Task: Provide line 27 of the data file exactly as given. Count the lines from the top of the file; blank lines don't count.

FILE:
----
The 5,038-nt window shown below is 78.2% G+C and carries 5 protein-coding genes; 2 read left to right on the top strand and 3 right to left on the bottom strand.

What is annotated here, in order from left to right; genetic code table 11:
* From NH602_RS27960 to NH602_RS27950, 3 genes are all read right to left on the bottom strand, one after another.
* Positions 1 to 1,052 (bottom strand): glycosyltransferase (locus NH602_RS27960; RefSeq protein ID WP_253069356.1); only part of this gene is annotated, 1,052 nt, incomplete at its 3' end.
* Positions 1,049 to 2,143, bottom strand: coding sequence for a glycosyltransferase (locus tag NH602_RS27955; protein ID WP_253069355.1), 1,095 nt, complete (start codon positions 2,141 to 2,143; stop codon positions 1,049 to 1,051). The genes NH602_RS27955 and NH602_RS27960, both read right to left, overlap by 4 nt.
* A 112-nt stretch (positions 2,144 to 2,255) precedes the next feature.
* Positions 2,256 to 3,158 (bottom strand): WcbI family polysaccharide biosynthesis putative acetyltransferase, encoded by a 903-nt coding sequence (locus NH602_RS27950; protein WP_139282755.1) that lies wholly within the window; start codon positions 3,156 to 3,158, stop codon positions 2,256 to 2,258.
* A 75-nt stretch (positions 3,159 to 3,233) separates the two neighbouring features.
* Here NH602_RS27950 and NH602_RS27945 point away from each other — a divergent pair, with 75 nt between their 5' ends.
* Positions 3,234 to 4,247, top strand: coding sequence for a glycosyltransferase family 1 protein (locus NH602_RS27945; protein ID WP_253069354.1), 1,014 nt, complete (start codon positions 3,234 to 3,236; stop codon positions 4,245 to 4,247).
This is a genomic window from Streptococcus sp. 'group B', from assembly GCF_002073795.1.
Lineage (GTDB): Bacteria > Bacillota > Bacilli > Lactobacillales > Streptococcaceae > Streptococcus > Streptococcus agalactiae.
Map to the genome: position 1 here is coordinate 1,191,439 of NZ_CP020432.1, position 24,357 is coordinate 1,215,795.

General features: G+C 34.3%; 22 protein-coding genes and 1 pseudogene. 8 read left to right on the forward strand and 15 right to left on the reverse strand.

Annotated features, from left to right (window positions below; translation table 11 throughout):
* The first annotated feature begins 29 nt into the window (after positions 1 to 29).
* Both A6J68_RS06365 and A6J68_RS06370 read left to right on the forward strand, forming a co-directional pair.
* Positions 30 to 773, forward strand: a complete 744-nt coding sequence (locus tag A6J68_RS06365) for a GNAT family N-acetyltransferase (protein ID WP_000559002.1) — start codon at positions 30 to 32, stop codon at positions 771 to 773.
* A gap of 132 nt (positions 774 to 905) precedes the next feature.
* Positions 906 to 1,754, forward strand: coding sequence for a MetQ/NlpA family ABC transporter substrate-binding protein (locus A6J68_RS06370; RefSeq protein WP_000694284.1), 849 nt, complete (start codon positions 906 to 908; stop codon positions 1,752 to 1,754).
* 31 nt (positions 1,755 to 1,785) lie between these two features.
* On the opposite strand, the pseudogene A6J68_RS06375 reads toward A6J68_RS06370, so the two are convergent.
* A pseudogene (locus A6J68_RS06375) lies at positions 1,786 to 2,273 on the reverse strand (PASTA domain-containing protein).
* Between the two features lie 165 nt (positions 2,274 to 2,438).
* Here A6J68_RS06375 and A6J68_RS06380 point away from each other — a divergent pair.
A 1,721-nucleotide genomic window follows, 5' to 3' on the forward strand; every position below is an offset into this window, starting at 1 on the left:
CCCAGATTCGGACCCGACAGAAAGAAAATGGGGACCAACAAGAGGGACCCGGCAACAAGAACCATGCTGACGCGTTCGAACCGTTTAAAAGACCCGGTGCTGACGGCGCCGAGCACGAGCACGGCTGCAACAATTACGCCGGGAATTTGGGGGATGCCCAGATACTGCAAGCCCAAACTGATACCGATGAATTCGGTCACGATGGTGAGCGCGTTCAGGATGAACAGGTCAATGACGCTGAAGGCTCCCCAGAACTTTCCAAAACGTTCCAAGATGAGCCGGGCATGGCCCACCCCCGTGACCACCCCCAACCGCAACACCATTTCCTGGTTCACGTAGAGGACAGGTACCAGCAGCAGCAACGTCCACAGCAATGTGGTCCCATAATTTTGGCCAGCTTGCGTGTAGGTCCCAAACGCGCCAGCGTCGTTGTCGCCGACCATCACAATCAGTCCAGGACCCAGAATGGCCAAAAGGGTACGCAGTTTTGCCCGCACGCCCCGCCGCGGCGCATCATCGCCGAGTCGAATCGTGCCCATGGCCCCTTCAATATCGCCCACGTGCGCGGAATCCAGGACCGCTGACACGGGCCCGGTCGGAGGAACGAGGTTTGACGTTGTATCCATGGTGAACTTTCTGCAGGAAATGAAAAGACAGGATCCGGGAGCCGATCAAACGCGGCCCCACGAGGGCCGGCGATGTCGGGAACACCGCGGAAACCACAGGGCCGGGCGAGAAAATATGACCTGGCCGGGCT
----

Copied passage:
CCCAGATTCGGACCCGACAGAAAGAAAATGGGGACCAACAAGAGGGACCCGGCAACAAGAACCATGCTGACGCGTTCGAACCGTTTAAAAGACCCGGTGCTGACGGCGCCGAGCACGAGCACGGCTGCAACAATTACGCCGGGAATTTGGGGGATGCCCAGATACTGCAAGCCCAAACTGATACCGATGAATTCGGTCACGATGGTGAGCGCGTTCAGGATGAACAGGTCAATGACGCTGAAGGCTCCCCAGAACTTTCCAAAACGTTCCAAGATGAGCCGGGCATGGCCCACCCCCGTGACCACCCCCAACCGCAACACCATTTCCTGGTTCACGTAGAGGACAGGTACCAGCAGCAGCAACGTCCACAGCAATGTGGTCCCATAATTTTGGCCAGCTTGCGTGTAGGTCCCAAACGCGCCAGCGTCGTTGTCGCCGACCATCACAATCAGTCCAGGACCCAGAATGGCCAAAAGGGTACGCAGTTTTGCCCGCACGCCCCGCCGCGGCGCATCATCGCCGAGTCGAATCGTGCCCATGGCCCCTTCAATATCGCCCACGTGCGCGGAATCCAGGACCGCTGACACGGGCCCGGTCGGAGGAACGAGGTTTGACGTTGTATCCATGGTGAACTTTCTGCAGGAAATGAAAAGACAGGATCCGGGAGCCGATCAAACGCGGCCCCACGAGGGCCGGCGATGTCGGGAACACCGCGGAAACCACAGGGCCGGGCGAGAAAATATGACCTGGCCGGGCT